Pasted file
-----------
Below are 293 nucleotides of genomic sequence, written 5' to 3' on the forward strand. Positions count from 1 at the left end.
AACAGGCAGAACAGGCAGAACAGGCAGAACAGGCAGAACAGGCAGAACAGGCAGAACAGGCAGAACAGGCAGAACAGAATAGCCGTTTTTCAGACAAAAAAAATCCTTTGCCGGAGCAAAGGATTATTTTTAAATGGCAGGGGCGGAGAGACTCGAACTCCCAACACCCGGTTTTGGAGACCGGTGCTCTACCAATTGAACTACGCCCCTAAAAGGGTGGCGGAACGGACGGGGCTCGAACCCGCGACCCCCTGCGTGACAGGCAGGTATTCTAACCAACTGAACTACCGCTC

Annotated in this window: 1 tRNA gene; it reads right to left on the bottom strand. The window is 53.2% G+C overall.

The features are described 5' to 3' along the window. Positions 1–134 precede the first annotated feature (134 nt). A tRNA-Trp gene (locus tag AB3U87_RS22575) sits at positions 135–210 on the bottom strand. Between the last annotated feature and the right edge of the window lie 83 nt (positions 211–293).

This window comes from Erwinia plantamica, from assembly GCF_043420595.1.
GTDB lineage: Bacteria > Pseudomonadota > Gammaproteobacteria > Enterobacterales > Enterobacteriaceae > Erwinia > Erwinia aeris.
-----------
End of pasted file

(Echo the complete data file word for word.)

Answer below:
Below are 293 nucleotides of genomic sequence, written 5' to 3' on the forward strand. Positions count from 1 at the left end.
AACAGGCAGAACAGGCAGAACAGGCAGAACAGGCAGAACAGGCAGAACAGGCAGAACAGGCAGAACAGGCAGAACAGAATAGCCGTTTTTCAGACAAAAAAAATCCTTTGCCGGAGCAAAGGATTATTTTTAAATGGCAGGGGCGGAGAGACTCGAACTCCCAACACCCGGTTTTGGAGACCGGTGCTCTACCAATTGAACTACGCCCCTAAAAGGGTGGCGGAACGGACGGGGCTCGAACCCGCGACCCCCTGCGTGACAGGCAGGTATTCTAACCAACTGAACTACCGCTC

Annotated in this window: 1 tRNA gene; it reads right to left on the bottom strand. The window is 53.2% G+C overall.

The features are described 5' to 3' along the window. Positions 1–134 precede the first annotated feature (134 nt). A tRNA-Trp gene (locus tag AB3U87_RS22575) sits at positions 135–210 on the bottom strand. Between the last annotated feature and the right edge of the window lie 83 nt (positions 211–293).

This window comes from Erwinia plantamica, from assembly GCF_043420595.1.
GTDB lineage: Bacteria > Pseudomonadota > Gammaproteobacteria > Enterobacterales > Enterobacteriaceae > Erwinia > Erwinia aeris.